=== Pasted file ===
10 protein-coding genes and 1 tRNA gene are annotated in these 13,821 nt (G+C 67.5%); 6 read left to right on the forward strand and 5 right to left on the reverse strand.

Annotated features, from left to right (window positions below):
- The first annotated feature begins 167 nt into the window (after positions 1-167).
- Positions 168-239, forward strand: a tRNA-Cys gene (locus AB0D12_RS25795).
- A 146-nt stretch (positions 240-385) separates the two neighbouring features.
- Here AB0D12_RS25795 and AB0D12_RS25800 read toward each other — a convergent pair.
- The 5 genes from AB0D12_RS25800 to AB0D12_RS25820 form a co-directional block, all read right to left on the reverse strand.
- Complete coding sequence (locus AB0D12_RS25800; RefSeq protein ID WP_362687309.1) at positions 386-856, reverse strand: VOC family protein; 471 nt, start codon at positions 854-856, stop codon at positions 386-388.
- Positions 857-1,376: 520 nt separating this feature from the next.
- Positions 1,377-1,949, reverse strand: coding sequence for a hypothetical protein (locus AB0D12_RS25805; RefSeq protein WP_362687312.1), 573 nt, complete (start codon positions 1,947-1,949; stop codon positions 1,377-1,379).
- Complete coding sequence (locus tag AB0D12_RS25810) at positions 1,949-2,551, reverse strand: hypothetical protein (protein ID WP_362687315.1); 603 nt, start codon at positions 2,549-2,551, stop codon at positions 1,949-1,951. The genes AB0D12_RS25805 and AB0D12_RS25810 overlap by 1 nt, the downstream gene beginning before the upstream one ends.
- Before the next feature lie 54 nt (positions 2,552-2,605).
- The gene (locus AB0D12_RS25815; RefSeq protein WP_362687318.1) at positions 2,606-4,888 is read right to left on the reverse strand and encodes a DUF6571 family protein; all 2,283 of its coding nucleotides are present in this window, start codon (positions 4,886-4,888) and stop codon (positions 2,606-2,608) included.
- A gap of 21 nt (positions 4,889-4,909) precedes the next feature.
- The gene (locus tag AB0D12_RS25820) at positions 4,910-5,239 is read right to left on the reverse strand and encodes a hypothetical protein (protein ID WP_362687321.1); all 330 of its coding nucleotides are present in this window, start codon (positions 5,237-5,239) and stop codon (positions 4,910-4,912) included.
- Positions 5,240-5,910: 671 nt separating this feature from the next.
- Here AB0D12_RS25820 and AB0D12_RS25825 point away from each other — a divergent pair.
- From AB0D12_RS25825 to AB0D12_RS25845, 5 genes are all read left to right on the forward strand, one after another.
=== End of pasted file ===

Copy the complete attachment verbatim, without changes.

10 protein-coding genes and 1 tRNA gene are annotated in these 13,821 nt (G+C 67.5%); 6 read left to right on the forward strand and 5 right to left on the reverse strand.

Annotated features, from left to right (window positions below):
- The first annotated feature begins 167 nt into the window (after positions 1-167).
- Positions 168-239, forward strand: a tRNA-Cys gene (locus AB0D12_RS25795).
- A 146-nt stretch (positions 240-385) separates the two neighbouring features.
- Here AB0D12_RS25795 and AB0D12_RS25800 read toward each other — a convergent pair.
- The 5 genes from AB0D12_RS25800 to AB0D12_RS25820 form a co-directional block, all read right to left on the reverse strand.
- Complete coding sequence (locus AB0D12_RS25800; RefSeq protein ID WP_362687309.1) at positions 386-856, reverse strand: VOC family protein; 471 nt, start codon at positions 854-856, stop codon at positions 386-388.
- Positions 857-1,376: 520 nt separating this feature from the next.
- Positions 1,377-1,949, reverse strand: coding sequence for a hypothetical protein (locus AB0D12_RS25805; RefSeq protein WP_362687312.1), 573 nt, complete (start codon positions 1,947-1,949; stop codon positions 1,377-1,379).
- Complete coding sequence (locus tag AB0D12_RS25810) at positions 1,949-2,551, reverse strand: hypothetical protein (protein ID WP_362687315.1); 603 nt, start codon at positions 2,549-2,551, stop codon at positions 1,949-1,951. The genes AB0D12_RS25805 and AB0D12_RS25810 overlap by 1 nt, the downstream gene beginning before the upstream one ends.
- Before the next feature lie 54 nt (positions 2,552-2,605).
- The gene (locus AB0D12_RS25815; RefSeq protein WP_362687318.1) at positions 2,606-4,888 is read right to left on the reverse strand and encodes a DUF6571 family protein; all 2,283 of its coding nucleotides are present in this window, start codon (positions 4,886-4,888) and stop codon (positions 2,606-2,608) included.
- A gap of 21 nt (positions 4,889-4,909) precedes the next feature.
- The gene (locus tag AB0D12_RS25820) at positions 4,910-5,239 is read right to left on the reverse strand and encodes a hypothetical protein (protein ID WP_362687321.1); all 330 of its coding nucleotides are present in this window, start codon (positions 5,237-5,239) and stop codon (positions 4,910-4,912) included.
- Positions 5,240-5,910: 671 nt separating this feature from the next.
- Here AB0D12_RS25820 and AB0D12_RS25825 point away from each other — a divergent pair.
- From AB0D12_RS25825 to AB0D12_RS25845, 5 genes are all read left to right on the forward strand, one after another.